Hotel domain

Started by zetta81, Jul 06, 2022, 06:01 PM

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zetta81Topic starter

The situation is following:
I bought the hotel domain in 2016.
Until now, the old version of the hotel website was hanging.
The hotel is small, located in Greece. (hosts are Germans from Germany)

A week ago, a hotel representative contacted me and offered to buy the domain back.
They offered 400 euros. Otherwise, they promise to take it through the court.
I have the question: How much does it cost in Europe to take the domain from me through the courts and how realistic this option is?
For the duration of the proceedings, I think to remove all information from the domain and put a stub "under reconstruction"

Maybe someone faced a similar issue.
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inaevrodom

For .GR - UDRP won't be sued - it's a ccTLD. I can't say anything more about gr - how are they doing there.

according to dotcom - demolishing the site is not enough to not sue - if they prove in the UDRP that you are a domainer or that you used their TM, then they will sue.
That is, there should be a site and the site should not violate the rights of TM owners.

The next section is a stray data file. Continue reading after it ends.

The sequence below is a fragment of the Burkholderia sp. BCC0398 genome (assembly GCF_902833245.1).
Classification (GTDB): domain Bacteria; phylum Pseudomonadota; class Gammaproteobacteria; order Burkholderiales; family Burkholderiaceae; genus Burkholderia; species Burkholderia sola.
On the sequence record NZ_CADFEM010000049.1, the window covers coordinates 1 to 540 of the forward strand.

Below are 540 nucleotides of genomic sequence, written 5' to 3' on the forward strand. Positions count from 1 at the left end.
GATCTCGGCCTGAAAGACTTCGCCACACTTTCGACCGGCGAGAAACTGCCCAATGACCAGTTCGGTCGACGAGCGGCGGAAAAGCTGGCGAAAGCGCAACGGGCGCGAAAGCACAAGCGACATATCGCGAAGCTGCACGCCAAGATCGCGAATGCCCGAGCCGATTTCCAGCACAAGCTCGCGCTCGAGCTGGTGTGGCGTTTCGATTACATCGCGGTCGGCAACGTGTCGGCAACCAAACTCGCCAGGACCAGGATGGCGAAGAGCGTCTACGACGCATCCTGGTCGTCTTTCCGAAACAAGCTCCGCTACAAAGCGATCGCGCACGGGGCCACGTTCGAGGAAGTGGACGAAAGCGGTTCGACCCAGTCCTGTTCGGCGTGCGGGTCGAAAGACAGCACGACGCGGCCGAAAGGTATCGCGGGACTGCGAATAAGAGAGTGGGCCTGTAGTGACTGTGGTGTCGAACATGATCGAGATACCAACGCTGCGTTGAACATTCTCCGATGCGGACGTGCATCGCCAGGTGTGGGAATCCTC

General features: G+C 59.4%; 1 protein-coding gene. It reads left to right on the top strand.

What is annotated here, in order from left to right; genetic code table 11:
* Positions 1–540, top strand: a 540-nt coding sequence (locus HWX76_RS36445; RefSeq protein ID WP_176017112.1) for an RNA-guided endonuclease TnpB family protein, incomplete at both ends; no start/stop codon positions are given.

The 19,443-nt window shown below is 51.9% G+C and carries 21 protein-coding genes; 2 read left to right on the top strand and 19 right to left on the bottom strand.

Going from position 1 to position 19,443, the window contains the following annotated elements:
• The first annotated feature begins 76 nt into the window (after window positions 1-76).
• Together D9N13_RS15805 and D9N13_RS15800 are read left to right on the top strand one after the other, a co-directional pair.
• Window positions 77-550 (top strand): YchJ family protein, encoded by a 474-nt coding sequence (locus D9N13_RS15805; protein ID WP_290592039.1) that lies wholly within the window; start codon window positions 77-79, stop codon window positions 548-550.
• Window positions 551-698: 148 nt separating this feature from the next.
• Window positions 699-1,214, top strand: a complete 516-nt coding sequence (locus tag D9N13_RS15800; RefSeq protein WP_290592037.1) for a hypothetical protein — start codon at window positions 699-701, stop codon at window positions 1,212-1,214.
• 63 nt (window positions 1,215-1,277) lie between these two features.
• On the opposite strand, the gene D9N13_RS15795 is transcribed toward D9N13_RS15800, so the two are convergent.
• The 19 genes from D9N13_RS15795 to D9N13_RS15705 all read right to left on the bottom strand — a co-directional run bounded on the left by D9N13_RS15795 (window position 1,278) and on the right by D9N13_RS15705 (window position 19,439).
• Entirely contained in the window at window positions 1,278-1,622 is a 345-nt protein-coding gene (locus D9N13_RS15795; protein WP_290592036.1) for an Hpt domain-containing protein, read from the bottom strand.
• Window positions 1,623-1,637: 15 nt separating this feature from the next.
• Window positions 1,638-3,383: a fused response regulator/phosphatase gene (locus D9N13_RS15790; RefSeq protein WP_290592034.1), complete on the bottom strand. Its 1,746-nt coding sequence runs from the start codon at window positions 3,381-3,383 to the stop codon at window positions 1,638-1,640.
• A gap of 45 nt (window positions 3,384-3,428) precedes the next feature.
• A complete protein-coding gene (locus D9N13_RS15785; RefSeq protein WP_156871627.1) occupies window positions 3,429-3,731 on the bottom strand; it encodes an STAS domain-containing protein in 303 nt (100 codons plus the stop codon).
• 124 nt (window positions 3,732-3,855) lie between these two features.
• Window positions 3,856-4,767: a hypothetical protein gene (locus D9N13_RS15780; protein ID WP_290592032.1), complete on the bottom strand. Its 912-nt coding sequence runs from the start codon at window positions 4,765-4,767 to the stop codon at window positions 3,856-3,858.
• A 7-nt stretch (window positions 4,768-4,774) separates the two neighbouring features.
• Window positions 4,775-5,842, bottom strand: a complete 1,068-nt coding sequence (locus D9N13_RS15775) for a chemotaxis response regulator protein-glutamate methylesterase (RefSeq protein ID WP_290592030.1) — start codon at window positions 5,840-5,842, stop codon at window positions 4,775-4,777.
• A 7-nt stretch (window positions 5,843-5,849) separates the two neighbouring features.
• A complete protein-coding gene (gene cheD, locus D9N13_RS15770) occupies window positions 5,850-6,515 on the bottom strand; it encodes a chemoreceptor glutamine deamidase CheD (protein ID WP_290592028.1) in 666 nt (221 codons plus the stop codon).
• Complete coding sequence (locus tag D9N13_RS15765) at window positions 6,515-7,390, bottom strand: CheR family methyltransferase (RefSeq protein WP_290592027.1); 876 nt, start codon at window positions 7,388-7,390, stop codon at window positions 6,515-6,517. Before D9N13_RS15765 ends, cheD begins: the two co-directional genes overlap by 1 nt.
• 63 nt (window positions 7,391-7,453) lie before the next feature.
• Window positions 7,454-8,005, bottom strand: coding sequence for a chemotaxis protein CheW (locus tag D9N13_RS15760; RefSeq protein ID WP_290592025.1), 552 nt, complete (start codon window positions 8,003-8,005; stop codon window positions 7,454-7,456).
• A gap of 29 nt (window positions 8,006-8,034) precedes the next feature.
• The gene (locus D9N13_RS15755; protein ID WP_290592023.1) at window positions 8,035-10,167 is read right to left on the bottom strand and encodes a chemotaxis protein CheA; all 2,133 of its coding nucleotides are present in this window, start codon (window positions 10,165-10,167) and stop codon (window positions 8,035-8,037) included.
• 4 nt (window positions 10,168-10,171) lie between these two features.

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chadha

The court's decision will depend on the situation:

Methodological recommendations for checking the claimed designations for identity and similarity
the trademark coincides with the domain name. For instance, the company registered the trademark "Cow", and the domain Cow.com is busy. These are the simplest disputes, the court most often gives such a domain to the company.

According to the Civil Code, the company has the right to use its trademark as a name for the domain of the website;
a trademark is similar to a domain, but there are discrepancies in the spelling. For instance, "Cow" wants to take a domain Cov.com . The court will focus on the "Methodological recommendations for checking the claimed designations for identity and similarity" . The expert will check the names and logos, look at the curls of letters and font;
a domain creates conditions for unfair competition. For instance, everyone knows the site Cow.com and they buy cheese curds there according to the original recipe, and a competitor registers a website Cow.com and he sells his cheeses there. Such disputes are resolved in favor of the one who first registered the trademark.
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